Tuesday, March 20, 2007

the budget

Yesterday I was stark mad at the budget that was brought down by Jim Flaherty. So I decided to take a day to reflect and then write a post on what I thought the main problem of the budget was.

The first is that I keep hearing this is a budget for families. I don’t mind focused budgets on specific issues providing that they do not neglect other Canadians. Lets not forget that this government was elected to represent everyone, not central Canada and working families ONLY. To me it seems like Harper has decided to buy votes via nifty tax regulations focuses on middle class families. In reality this tax relief doesn’t amount to much, but it’s enough to buy a new tv or stereo.

What this budget needed was tax relief that would help families pay down debts. Real tax cuts or a shift in the gradual tax bracket is needed.

As a right leaning Liberal I was quite disappointed. If you put serious money back in the middle class, they will stimulate the economy. With less debt people will spend more and be able to afford post secondary or continuing education, more environmentally friendly products and spending on consumer goods. These areas of spending all lead towards a knowledge based economy and prosperity for all Canadians.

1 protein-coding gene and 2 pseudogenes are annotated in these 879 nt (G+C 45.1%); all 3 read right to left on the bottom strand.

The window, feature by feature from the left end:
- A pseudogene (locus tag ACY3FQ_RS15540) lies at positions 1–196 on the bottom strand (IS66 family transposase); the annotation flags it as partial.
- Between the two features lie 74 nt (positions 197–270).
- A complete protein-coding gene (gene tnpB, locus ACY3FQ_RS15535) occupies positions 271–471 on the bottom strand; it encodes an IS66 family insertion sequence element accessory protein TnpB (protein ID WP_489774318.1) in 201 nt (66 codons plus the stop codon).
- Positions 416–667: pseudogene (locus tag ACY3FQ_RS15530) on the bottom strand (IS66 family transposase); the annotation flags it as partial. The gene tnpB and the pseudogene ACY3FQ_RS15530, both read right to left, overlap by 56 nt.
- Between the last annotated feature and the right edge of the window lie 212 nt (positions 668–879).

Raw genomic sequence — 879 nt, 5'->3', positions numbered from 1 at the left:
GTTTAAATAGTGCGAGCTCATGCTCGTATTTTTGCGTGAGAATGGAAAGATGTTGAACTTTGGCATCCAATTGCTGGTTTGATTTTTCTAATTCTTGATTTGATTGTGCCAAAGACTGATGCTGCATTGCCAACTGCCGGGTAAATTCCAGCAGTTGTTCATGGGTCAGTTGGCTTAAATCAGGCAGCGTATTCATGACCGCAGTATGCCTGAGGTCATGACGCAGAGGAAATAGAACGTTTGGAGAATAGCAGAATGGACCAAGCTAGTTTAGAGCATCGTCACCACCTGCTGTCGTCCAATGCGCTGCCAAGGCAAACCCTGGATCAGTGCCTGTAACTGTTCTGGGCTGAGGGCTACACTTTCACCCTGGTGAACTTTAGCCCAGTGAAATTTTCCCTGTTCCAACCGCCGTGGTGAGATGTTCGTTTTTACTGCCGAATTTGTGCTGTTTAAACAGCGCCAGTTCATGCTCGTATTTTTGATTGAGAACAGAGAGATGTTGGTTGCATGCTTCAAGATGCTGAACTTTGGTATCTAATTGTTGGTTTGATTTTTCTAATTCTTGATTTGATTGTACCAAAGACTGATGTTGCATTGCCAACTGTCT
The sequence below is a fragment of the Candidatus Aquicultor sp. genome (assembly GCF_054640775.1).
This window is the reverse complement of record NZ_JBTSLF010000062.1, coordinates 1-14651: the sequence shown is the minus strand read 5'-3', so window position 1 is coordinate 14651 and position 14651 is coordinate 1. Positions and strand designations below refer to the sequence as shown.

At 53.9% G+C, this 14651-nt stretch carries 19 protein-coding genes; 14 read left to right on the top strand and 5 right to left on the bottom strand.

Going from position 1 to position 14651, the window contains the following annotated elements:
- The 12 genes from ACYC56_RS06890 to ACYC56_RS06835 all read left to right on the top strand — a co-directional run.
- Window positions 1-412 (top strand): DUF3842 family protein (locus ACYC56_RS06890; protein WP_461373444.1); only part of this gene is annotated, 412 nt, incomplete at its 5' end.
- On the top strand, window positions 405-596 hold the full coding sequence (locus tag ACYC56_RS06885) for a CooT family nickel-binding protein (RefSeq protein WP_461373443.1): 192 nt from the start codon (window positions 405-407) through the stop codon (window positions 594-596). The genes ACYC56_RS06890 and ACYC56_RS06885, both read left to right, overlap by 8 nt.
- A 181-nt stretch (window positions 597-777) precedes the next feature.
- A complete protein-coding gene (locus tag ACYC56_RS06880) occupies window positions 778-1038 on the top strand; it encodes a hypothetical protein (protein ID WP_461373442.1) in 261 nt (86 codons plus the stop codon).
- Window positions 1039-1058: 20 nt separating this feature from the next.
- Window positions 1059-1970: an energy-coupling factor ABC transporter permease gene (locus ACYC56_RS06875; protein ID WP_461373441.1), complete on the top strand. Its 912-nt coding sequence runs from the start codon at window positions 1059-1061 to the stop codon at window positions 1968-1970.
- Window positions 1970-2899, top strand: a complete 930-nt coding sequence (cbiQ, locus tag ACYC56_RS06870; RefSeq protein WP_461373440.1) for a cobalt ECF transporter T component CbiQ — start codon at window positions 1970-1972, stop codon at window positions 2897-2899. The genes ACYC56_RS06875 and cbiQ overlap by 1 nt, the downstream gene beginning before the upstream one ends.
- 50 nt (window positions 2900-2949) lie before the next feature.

I was also surprised to see spending balloon. What amazed me is that there wasn’t focused long term strategy spending on initiatives. Rather it seemed as if this budget was geared to line the Conservatives up for an election within the next year. I figured out of all parties the CONS would understand that sooner or later the market would slow and saving money for a rainy day or paying down the deficit would have been a much better idea then blowing spending and poor tax schemes and misguided views of a ‘fiscal imbalance’.

Not even going to talk about the environment because I think we can all agree this budget didn’t even address the tip of the iceberg on the issue…

Lastly I think this budget really shows a lack of long term planning. There was virtually nothing for post secondary education. I applaud the idea of revamping Canada Student Loans and investing $800 million nationally in post secondary education, but this is not a small country with small post secondary problems. What I believe was needed was tax incentives for students who continue on past their third and fourth year of education in Canada. It is statistically proven that students with higher education gain more meaningful employment with higher wages. We must ensure that we train and keep these individuals in Canada with seriously focused tax incentives and debt assistance.


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